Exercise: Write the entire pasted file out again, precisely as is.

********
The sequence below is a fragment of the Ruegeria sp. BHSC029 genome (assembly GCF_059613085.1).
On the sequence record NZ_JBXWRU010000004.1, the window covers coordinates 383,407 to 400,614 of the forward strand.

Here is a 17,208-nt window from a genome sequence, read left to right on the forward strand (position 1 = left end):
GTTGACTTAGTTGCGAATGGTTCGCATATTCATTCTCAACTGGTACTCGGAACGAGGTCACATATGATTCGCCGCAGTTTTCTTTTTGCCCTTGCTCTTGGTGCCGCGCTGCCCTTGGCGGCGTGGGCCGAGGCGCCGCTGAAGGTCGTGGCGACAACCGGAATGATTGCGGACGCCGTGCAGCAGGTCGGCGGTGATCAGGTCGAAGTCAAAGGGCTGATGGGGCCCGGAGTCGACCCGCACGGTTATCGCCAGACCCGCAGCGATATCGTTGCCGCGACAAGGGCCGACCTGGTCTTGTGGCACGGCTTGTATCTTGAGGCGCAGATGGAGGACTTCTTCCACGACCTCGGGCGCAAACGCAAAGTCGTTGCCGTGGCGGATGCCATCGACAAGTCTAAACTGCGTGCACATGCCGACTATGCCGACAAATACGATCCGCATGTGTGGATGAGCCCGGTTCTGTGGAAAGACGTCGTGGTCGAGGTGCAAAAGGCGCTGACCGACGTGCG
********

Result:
The sequence below is a fragment of the Ruegeria sp. BHSC029 genome (assembly GCF_059613085.1).
On the sequence record NZ_JBXWRU010000004.1, the window covers coordinates 383,407 to 400,614 of the forward strand.

Here is a 17,208-nt window from a genome sequence, read left to right on the forward strand (position 1 = left end):
GTTGACTTAGTTGCGAATGGTTCGCATATTCATTCTCAACTGGTACTCGGAACGAGGTCACATATGATTCGCCGCAGTTTTCTTTTTGCCCTTGCTCTTGGTGCCGCGCTGCCCTTGGCGGCGTGGGCCGAGGCGCCGCTGAAGGTCGTGGCGACAACCGGAATGATTGCGGACGCCGTGCAGCAGGTCGGCGGTGATCAGGTCGAAGTCAAAGGGCTGATGGGGCCCGGAGTCGACCCGCACGGTTATCGCCAGACCCGCAGCGATATCGTTGCCGCGACAAGGGCCGACCTGGTCTTGTGGCACGGCTTGTATCTTGAGGCGCAGATGGAGGACTTCTTCCACGACCTCGGGCGCAAACGCAAAGTCGTTGCCGTGGCGGATGCCATCGACAAGTCTAAACTGCGTGCACATGCCGACTATGCCGACAAATACGATCCGCATGTGTGGATGAGCCCGGTTCTGTGGAAAGACGTCGTGGTCGAGGTGCAAAAGGCGCTGACCGACGTGCG